Things we have learnt regarding the elderly in India

Danielle Cohen
By Danielle Cohen Immigration Law Solicitor Linkedin
Danielle Cohen has over 20 years of experience as a lawyer and a reputation for offering professional, honest and expert advice.
25 January 2023

In assisting elderly relatives from India we often seek the expert opinion of academics. In considering the conditions for elderly people we need to look at the social and practical consequences of living without support from children who are usually in the UK.

  1. Local medical facilities are not comparable to those in the UK, especially in remote areas.
  2. Covid 19 exacerbated the healthcare infrastructure across India and as a result obtaining treatment for non-Coronavirus conditions is extremely difficult
  3. The healthcare system in India is divided into two main sectors, the private and the public. The private consists of an amalgamation of hospitals and private clinics, usually in urban areas. According to the World Health Organisation the poor health infrastructure and insufficient Government funding means that the public Indian healthcare system is lacking in broad healthcare delivery and because of that the private sector has rapidly advanced its coverage among the Indian population.
  4. There is very little focus on palliative care in India, especially for the elderly, and according to the World Health Organisation palliative care is defined as “an approach that improves the quality of life of patients and their families facing the problems associated with illness, through the prevention and relief of suffering by means of early identification and impeccable assessment and treatment of pain and other problems, physical, psychological and spiritual” (WHO 2018)
  5. In India there are no organisations or institutions who provide care for the elderly who live alone. This is largely due to the social structure and family culture that considers the parents should be cared for by their family members. Elderly people who have no family members are unlikely to receive state support.
  6. The family unit in India has not traditionally been “nuclear”. Rather, the household not only consists of the nuclear family, but also conforms to patrilocal make up, where numerous generations of family reside together.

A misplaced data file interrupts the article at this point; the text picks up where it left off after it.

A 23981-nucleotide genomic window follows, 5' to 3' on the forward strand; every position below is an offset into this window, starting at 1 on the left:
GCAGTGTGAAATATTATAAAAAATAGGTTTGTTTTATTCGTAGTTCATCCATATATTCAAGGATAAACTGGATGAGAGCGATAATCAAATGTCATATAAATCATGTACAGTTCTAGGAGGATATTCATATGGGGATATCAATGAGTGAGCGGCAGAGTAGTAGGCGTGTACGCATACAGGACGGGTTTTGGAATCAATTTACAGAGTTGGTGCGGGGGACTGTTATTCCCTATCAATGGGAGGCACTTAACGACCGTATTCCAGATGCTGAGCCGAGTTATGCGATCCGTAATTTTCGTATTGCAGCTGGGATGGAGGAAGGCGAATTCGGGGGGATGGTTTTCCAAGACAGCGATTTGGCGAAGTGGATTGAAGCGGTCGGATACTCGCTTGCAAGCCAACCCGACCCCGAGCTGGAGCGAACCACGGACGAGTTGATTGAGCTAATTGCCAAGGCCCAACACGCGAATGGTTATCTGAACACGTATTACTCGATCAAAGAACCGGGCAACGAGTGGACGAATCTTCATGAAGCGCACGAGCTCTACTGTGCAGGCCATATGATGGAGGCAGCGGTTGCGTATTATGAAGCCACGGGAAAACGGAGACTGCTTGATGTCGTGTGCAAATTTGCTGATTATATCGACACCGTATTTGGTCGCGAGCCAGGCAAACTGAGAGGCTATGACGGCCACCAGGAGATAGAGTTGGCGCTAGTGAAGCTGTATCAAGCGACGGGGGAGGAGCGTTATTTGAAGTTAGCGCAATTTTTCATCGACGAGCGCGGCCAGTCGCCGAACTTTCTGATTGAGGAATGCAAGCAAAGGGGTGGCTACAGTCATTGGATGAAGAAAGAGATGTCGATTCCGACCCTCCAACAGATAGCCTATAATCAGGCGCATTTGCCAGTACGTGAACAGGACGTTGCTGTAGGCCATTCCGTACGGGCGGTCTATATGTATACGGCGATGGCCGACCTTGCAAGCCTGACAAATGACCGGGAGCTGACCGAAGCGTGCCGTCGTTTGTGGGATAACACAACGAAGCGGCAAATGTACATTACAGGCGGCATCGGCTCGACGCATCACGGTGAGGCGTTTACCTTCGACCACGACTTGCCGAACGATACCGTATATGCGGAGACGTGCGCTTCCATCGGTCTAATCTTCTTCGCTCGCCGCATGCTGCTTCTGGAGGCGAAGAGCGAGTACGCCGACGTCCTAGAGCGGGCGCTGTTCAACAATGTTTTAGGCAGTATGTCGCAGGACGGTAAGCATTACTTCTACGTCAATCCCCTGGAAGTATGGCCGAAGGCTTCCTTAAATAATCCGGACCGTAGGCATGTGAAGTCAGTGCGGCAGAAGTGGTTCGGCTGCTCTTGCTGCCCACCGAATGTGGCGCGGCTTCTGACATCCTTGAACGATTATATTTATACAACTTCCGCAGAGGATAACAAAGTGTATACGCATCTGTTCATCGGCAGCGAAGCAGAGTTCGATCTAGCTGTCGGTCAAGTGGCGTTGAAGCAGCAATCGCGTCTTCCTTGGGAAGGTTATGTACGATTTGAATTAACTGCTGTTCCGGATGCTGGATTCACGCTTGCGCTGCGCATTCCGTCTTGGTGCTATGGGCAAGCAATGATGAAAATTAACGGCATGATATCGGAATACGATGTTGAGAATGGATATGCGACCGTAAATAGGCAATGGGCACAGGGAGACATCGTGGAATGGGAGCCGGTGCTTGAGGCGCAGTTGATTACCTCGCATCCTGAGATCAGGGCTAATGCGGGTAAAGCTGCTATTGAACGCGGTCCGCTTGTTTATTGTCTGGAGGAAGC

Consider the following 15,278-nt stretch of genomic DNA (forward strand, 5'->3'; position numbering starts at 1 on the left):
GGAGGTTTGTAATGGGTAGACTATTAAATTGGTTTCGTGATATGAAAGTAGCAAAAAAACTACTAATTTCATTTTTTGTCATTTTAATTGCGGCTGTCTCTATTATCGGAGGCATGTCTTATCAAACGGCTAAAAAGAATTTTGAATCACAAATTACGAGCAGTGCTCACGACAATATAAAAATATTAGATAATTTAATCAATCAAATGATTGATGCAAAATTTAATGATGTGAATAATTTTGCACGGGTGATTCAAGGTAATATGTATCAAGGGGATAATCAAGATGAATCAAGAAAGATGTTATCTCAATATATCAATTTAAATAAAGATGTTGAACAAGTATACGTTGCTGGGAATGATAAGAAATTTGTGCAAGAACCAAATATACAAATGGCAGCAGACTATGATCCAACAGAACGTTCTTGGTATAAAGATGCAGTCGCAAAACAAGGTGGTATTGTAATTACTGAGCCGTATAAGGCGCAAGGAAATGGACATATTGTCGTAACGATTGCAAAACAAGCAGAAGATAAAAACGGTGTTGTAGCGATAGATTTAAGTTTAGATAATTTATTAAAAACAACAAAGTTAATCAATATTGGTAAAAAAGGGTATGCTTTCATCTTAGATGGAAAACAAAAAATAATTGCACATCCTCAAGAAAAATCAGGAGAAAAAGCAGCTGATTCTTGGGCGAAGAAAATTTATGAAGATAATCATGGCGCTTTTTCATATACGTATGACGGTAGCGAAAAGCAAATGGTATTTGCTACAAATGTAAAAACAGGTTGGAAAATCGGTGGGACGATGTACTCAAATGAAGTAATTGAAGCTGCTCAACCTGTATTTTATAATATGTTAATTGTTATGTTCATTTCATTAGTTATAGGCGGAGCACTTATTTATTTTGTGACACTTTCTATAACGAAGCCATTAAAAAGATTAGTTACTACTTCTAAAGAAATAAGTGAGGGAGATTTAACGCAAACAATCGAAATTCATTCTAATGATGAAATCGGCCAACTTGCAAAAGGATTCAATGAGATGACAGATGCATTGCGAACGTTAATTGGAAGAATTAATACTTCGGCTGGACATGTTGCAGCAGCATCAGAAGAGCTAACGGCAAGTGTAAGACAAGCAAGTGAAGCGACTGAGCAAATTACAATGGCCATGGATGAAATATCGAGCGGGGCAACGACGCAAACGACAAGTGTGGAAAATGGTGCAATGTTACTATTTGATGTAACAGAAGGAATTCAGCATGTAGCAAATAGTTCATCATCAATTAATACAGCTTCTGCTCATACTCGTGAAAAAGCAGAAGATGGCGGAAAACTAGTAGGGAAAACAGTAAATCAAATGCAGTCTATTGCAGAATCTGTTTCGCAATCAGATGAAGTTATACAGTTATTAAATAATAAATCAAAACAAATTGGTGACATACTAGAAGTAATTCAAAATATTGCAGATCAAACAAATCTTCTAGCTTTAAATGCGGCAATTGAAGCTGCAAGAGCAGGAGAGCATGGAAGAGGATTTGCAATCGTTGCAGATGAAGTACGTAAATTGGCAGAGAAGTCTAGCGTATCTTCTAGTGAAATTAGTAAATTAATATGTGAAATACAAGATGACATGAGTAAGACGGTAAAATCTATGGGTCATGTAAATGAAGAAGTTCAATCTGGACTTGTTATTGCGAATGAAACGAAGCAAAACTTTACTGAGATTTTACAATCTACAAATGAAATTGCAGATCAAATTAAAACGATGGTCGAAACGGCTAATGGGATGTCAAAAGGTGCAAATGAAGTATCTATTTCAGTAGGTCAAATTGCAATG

7. It is unrealistic for elderly parents to be supported by extended family members. The cultural expectation is that children should maintain the welfare of the elderly in India and that in turn has fostered a lack of state formulated policy addressing the social needs of the elderly in India.
  8. In terms of care homes they provide limited care options and often are just retirement homes and do not provide medical health and live in care for those with medical needs.
  9. The term of “live in carers” is very different to the ones in Europe. In India you will find live in servants but they are not trained in palliative care and are not qualified. Families will employ live in servants but their function is only to be for carrying out household chores and housekeeping duties. Therefore, live in servants are unskilled workers and there are no institutions that offer palliative care training.
  10. Current social attitudes towards mental health are not positive and there is stigmatisation of mental illness. Therefore, it is particularly important to obtain expert reports to provide a clear analysis of the circumstances of the elderly person living alone in India in every particular circumstance in terms of affordability, of private care, their medical needs, the suitability to care homes and the existing or non-existence of extended family members.
  11. It is important to understand the makeup of the Indian family in question and as there are no ready-made solutions to the particular emotional, physical and economic needs of elderly individuals.